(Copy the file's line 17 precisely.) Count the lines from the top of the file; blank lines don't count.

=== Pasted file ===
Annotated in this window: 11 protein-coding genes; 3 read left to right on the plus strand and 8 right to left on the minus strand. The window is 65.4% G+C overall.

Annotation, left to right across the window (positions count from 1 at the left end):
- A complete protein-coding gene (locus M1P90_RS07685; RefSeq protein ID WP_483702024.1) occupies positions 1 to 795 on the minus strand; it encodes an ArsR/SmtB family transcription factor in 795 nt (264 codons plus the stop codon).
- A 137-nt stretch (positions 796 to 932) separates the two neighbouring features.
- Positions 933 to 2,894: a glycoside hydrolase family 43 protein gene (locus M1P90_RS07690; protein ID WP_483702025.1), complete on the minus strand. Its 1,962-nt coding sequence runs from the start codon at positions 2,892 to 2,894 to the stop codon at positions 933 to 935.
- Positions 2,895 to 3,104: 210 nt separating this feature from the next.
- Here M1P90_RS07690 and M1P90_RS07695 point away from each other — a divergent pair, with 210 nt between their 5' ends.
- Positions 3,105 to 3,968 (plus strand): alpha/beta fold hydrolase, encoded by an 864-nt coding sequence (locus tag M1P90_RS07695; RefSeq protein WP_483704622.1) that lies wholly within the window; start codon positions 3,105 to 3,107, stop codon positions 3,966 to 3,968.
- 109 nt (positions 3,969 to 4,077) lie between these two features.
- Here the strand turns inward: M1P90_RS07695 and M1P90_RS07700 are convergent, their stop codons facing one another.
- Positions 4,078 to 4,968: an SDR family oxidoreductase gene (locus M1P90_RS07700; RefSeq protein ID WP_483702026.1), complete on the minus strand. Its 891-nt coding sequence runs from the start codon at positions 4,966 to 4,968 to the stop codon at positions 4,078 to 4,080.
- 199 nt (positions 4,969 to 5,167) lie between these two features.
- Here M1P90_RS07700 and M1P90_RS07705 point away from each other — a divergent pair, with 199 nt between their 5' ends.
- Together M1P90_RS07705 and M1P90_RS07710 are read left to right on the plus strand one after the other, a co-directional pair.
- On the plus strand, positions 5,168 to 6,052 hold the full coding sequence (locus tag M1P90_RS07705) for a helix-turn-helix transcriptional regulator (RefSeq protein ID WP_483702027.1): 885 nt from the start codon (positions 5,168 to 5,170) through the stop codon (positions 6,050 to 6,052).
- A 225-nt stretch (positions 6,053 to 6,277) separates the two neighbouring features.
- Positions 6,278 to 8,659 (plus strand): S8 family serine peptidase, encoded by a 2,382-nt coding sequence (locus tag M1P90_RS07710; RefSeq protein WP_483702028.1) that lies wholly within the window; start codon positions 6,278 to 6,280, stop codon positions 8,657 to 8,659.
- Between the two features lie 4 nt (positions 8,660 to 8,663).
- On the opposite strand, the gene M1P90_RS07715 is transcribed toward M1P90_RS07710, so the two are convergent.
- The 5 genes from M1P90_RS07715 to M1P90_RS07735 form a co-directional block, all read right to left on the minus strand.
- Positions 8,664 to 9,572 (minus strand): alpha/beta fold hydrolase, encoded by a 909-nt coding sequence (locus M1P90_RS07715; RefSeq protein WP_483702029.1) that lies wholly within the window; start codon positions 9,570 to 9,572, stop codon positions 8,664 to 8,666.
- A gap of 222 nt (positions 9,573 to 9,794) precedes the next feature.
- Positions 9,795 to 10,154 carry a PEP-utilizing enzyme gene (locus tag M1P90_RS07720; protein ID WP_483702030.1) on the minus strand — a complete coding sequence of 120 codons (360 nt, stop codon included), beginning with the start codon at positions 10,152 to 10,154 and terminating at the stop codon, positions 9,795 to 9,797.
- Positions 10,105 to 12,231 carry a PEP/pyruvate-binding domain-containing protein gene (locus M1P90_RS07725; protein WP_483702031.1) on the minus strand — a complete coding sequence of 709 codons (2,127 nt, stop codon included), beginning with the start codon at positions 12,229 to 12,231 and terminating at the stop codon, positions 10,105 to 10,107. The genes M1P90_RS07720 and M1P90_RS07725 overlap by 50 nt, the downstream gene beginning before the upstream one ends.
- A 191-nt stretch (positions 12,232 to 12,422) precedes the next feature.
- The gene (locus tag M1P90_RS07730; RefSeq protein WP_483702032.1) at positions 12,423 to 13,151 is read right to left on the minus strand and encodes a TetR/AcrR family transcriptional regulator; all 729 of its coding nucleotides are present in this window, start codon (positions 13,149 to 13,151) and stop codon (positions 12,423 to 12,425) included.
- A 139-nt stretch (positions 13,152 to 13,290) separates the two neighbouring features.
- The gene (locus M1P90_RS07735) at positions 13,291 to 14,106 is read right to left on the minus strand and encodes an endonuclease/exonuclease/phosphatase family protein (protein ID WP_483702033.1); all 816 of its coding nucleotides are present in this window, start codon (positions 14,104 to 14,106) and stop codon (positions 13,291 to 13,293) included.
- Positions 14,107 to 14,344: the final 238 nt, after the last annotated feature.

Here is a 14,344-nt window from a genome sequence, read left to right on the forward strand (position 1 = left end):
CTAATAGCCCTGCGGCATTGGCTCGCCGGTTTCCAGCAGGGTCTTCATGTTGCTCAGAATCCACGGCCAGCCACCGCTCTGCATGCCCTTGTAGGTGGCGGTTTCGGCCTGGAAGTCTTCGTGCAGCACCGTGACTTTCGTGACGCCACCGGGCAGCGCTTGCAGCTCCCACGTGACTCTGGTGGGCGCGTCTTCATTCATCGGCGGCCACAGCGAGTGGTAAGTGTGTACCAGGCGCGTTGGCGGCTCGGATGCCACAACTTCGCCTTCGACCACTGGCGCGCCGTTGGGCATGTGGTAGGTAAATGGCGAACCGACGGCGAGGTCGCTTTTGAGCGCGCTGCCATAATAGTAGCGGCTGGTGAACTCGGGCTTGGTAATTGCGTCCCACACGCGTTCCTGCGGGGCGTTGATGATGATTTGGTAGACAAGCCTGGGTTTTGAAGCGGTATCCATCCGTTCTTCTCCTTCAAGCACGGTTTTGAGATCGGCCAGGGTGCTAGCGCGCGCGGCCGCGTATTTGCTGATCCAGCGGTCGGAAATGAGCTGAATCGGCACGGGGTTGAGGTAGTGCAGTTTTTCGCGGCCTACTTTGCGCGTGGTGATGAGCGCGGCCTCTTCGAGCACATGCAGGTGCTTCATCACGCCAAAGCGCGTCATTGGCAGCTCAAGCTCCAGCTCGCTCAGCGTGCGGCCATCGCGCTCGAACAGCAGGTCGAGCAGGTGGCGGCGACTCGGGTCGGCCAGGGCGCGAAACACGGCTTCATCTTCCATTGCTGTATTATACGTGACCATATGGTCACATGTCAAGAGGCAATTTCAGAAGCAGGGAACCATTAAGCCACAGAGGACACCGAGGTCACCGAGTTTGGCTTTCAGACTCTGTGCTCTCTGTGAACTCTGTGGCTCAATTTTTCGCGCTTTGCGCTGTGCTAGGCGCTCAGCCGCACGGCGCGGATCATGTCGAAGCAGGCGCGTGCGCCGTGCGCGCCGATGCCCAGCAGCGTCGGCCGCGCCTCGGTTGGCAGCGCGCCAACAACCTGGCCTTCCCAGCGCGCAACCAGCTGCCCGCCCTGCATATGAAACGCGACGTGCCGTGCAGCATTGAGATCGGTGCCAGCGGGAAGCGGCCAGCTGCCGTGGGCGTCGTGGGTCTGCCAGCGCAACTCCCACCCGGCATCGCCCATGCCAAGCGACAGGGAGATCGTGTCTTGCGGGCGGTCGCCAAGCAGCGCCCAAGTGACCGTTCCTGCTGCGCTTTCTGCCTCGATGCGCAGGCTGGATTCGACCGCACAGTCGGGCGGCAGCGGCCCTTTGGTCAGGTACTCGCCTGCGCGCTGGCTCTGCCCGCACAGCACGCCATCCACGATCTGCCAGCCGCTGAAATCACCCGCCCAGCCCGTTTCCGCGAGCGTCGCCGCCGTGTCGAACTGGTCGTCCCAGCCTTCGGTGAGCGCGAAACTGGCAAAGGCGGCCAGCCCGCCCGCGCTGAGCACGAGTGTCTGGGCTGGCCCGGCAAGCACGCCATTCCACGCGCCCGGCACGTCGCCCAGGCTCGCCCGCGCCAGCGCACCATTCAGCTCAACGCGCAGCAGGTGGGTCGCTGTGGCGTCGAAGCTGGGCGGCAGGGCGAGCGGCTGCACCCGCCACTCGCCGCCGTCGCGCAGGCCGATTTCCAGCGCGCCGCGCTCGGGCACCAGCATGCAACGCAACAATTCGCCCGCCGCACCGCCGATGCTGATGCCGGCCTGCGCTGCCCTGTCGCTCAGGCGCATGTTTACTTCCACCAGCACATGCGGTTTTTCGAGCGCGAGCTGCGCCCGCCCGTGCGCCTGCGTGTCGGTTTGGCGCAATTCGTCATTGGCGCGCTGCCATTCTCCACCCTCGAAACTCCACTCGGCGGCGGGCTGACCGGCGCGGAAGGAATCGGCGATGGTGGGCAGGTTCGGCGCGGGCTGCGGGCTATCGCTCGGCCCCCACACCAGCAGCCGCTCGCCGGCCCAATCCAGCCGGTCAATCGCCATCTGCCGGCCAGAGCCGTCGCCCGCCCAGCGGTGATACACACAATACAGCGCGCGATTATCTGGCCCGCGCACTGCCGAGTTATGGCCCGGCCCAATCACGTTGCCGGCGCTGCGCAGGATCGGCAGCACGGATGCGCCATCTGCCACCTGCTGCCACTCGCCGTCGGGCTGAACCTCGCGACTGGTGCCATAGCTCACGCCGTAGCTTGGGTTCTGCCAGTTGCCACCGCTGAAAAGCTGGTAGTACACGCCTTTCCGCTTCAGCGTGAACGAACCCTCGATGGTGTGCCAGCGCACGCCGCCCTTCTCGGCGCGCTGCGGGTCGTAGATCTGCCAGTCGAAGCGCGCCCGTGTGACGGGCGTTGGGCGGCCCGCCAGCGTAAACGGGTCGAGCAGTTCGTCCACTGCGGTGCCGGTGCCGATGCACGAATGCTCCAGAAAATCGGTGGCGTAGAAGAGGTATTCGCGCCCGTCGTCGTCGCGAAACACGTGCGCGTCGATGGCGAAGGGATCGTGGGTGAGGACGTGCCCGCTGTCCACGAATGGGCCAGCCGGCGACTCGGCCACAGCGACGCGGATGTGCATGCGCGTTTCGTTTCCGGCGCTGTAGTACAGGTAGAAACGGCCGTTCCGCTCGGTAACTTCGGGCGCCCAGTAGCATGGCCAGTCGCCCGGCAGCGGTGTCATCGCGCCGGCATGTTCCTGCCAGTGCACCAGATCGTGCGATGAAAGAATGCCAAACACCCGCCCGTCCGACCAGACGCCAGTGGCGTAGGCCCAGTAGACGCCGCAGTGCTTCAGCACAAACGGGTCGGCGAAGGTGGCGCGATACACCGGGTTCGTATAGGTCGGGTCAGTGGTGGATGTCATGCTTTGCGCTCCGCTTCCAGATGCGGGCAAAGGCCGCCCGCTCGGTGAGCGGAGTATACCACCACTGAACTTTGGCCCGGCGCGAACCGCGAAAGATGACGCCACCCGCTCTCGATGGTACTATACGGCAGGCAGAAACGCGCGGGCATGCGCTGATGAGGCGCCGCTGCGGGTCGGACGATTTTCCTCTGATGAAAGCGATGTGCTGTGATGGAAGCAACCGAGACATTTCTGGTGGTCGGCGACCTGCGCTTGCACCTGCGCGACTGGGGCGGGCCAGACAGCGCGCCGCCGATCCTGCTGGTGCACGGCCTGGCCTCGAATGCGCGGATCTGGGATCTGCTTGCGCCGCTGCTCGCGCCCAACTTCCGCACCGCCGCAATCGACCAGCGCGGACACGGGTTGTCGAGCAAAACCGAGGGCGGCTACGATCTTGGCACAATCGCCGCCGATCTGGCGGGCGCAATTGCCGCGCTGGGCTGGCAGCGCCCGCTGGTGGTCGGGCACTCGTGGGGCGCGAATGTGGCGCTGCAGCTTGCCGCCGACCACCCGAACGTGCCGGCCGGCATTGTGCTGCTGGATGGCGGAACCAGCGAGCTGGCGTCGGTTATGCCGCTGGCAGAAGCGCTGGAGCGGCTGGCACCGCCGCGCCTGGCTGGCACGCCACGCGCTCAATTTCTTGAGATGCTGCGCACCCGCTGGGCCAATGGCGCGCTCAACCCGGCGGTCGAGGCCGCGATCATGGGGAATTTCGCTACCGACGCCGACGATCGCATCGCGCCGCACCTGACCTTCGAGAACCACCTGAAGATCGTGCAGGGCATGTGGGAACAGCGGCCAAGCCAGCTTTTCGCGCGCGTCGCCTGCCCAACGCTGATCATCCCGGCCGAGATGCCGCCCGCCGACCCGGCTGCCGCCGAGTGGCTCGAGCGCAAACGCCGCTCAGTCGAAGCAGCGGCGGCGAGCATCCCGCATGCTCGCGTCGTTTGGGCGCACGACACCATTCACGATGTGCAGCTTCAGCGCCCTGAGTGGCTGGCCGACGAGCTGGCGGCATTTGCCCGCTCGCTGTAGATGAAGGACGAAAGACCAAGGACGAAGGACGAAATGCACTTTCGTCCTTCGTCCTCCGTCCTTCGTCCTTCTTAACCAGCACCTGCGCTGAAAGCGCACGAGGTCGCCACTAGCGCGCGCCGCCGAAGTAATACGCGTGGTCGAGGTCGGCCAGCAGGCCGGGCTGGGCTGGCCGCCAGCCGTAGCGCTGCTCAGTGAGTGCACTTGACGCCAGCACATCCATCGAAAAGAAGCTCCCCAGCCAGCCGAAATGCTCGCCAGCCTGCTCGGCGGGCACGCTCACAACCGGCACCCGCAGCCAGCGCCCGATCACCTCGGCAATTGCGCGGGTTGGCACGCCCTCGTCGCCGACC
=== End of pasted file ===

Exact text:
- Positions 6,278 to 8,659 (plus strand): S8 family serine peptidase, encoded by a 2,382-nt coding sequence (locus tag M1P90_RS07710; RefSeq protein WP_483702028.1) that lies wholly within the window; start codon positions 6,278 to 6,280, stop codon positions 8,657 to 8,659.